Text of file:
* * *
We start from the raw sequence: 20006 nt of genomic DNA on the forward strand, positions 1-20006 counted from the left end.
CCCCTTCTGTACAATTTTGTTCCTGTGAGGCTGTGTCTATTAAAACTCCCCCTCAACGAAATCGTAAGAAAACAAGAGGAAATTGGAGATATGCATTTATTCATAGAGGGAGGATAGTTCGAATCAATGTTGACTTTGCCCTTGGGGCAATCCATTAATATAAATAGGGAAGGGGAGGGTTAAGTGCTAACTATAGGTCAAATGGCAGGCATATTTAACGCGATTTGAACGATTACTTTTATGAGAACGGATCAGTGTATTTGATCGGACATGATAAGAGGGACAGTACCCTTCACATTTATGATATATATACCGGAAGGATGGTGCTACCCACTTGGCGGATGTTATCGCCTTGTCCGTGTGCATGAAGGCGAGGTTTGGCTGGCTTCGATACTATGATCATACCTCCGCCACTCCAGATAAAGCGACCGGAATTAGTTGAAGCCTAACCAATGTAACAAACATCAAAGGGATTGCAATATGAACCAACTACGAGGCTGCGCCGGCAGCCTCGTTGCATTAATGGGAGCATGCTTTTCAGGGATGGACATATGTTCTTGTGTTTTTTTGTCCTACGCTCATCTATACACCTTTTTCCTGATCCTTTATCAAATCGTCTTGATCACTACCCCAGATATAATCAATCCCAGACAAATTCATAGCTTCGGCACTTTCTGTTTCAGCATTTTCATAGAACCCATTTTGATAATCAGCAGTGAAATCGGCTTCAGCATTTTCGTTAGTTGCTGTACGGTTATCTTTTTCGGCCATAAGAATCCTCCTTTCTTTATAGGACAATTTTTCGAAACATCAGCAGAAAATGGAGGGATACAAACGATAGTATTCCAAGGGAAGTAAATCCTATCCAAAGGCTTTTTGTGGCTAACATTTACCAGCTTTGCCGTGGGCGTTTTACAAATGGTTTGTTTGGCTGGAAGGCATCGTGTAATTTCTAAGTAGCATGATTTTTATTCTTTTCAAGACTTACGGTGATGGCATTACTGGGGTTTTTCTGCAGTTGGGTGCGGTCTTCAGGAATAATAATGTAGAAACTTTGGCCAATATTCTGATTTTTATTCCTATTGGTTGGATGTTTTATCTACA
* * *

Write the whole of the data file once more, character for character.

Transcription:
We start from the raw sequence: 20006 nt of genomic DNA on the forward strand, positions 1-20006 counted from the left end.
CCCCTTCTGTACAATTTTGTTCCTGTGAGGCTGTGTCTATTAAAACTCCCCCTCAACGAAATCGTAAGAAAACAAGAGGAAATTGGAGATATGCATTTATTCATAGAGGGAGGATAGTTCGAATCAATGTTGACTTTGCCCTTGGGGCAATCCATTAATATAAATAGGGAAGGGGAGGGTTAAGTGCTAACTATAGGTCAAATGGCAGGCATATTTAACGCGATTTGAACGATTACTTTTATGAGAACGGATCAGTGTATTTGATCGGACATGATAAGAGGGACAGTACCCTTCACATTTATGATATATATACCGGAAGGATGGTGCTACCCACTTGGCGGATGTTATCGCCTTGTCCGTGTGCATGAAGGCGAGGTTTGGCTGGCTTCGATACTATGATCATACCTCCGCCACTCCAGATAAAGCGACCGGAATTAGTTGAAGCCTAACCAATGTAACAAACATCAAAGGGATTGCAATATGAACCAACTACGAGGCTGCGCCGGCAGCCTCGTTGCATTAATGGGAGCATGCTTTTCAGGGATGGACATATGTTCTTGTGTTTTTTTGTCCTACGCTCATCTATACACCTTTTTCCTGATCCTTTATCAAATCGTCTTGATCACTACCCCAGATATAATCAATCCCAGACAAATTCATAGCTTCGGCACTTTCTGTTTCAGCATTTTCATAGAACCCATTTTGATAATCAGCAGTGAAATCGGCTTCAGCATTTTCGTTAGTTGCTGTACGGTTATCTTTTTCGGCCATAAGAATCCTCCTTTCTTTATAGGACAATTTTTCGAAACATCAGCAGAAAATGGAGGGATACAAACGATAGTATTCCAAGGGAAGTAAATCCTATCCAAAGGCTTTTTGTGGCTAACATTTACCAGCTTTGCCGTGGGCGTTTTACAAATGGTTTGTTTGGCTGGAAGGCATCGTGTAATTTCTAAGTAGCATGATTTTTATTCTTTTCAAGACTTACGGTGATGGCATTACTGGGGTTTTTCTGCAGTTGGGTGCGGTCTTCAGGAATAATAATGTAGAAACTTTGGCCAATATTCTGATTTTTATTCCTATTGGTTGGATGTTTTATCTACA